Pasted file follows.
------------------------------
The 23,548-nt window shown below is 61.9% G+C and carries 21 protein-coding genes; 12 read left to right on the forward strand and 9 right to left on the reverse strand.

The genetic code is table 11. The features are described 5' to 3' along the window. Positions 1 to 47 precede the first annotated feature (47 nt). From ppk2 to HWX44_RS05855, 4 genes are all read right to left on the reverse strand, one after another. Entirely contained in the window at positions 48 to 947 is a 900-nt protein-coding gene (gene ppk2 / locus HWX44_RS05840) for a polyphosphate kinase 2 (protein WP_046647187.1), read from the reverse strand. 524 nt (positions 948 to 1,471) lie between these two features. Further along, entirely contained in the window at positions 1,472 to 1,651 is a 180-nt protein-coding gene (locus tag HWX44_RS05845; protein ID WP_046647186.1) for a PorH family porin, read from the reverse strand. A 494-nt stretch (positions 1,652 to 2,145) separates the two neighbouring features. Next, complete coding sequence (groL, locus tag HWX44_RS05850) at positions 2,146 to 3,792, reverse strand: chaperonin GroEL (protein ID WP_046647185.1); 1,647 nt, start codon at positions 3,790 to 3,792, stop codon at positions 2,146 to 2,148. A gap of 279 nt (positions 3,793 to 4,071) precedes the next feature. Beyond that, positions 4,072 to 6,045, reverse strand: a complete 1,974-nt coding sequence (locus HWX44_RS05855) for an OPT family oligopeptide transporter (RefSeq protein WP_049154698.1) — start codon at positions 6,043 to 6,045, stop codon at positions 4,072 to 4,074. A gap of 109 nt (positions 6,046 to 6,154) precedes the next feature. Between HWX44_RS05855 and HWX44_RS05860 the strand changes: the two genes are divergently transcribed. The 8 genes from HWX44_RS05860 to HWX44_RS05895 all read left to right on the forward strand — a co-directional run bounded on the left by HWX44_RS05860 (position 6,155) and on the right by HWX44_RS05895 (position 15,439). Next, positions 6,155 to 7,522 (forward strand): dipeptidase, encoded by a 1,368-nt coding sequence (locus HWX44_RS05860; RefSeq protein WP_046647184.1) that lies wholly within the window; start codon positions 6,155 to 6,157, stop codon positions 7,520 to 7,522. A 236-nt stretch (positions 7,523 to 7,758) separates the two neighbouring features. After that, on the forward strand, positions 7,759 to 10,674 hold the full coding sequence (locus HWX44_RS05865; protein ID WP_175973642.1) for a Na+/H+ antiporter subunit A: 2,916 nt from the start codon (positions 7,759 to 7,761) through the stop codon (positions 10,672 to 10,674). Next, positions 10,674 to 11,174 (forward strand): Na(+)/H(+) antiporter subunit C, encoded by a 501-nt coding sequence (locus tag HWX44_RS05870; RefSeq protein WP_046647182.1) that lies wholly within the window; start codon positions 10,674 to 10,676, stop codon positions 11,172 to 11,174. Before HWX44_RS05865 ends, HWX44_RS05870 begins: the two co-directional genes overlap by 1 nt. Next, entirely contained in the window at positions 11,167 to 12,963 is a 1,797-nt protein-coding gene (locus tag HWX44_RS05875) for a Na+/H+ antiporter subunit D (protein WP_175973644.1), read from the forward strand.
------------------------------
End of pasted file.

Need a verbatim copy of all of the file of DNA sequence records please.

The 23,548-nt window shown below is 61.9% G+C and carries 21 protein-coding genes; 12 read left to right on the forward strand and 9 right to left on the reverse strand.

The genetic code is table 11. The features are described 5' to 3' along the window. Positions 1 to 47 precede the first annotated feature (47 nt). From ppk2 to HWX44_RS05855, 4 genes are all read right to left on the reverse strand, one after another. Entirely contained in the window at positions 48 to 947 is a 900-nt protein-coding gene (gene ppk2 / locus HWX44_RS05840) for a polyphosphate kinase 2 (protein WP_046647187.1), read from the reverse strand. 524 nt (positions 948 to 1,471) lie between these two features. Further along, entirely contained in the window at positions 1,472 to 1,651 is a 180-nt protein-coding gene (locus tag HWX44_RS05845; protein ID WP_046647186.1) for a PorH family porin, read from the reverse strand. A 494-nt stretch (positions 1,652 to 2,145) separates the two neighbouring features. Next, complete coding sequence (groL, locus tag HWX44_RS05850) at positions 2,146 to 3,792, reverse strand: chaperonin GroEL (protein ID WP_046647185.1); 1,647 nt, start codon at positions 3,790 to 3,792, stop codon at positions 2,146 to 2,148. A gap of 279 nt (positions 3,793 to 4,071) precedes the next feature. Beyond that, positions 4,072 to 6,045, reverse strand: a complete 1,974-nt coding sequence (locus HWX44_RS05855) for an OPT family oligopeptide transporter (RefSeq protein WP_049154698.1) — start codon at positions 6,043 to 6,045, stop codon at positions 4,072 to 4,074. A gap of 109 nt (positions 6,046 to 6,154) precedes the next feature. Between HWX44_RS05855 and HWX44_RS05860 the strand changes: the two genes are divergently transcribed. The 8 genes from HWX44_RS05860 to HWX44_RS05895 all read left to right on the forward strand — a co-directional run bounded on the left by HWX44_RS05860 (position 6,155) and on the right by HWX44_RS05895 (position 15,439). Next, positions 6,155 to 7,522 (forward strand): dipeptidase, encoded by a 1,368-nt coding sequence (locus HWX44_RS05860; RefSeq protein WP_046647184.1) that lies wholly within the window; start codon positions 6,155 to 6,157, stop codon positions 7,520 to 7,522. A 236-nt stretch (positions 7,523 to 7,758) separates the two neighbouring features. After that, on the forward strand, positions 7,759 to 10,674 hold the full coding sequence (locus HWX44_RS05865; protein ID WP_175973642.1) for a Na+/H+ antiporter subunit A: 2,916 nt from the start codon (positions 7,759 to 7,761) through the stop codon (positions 10,672 to 10,674). Next, positions 10,674 to 11,174 (forward strand): Na(+)/H(+) antiporter subunit C, encoded by a 501-nt coding sequence (locus tag HWX44_RS05870; RefSeq protein WP_046647182.1) that lies wholly within the window; start codon positions 10,674 to 10,676, stop codon positions 11,172 to 11,174. Before HWX44_RS05865 ends, HWX44_RS05870 begins: the two co-directional genes overlap by 1 nt. Next, entirely contained in the window at positions 11,167 to 12,963 is a 1,797-nt protein-coding gene (locus tag HWX44_RS05875) for a Na+/H+ antiporter subunit D (protein WP_175973644.1), read from the forward strand.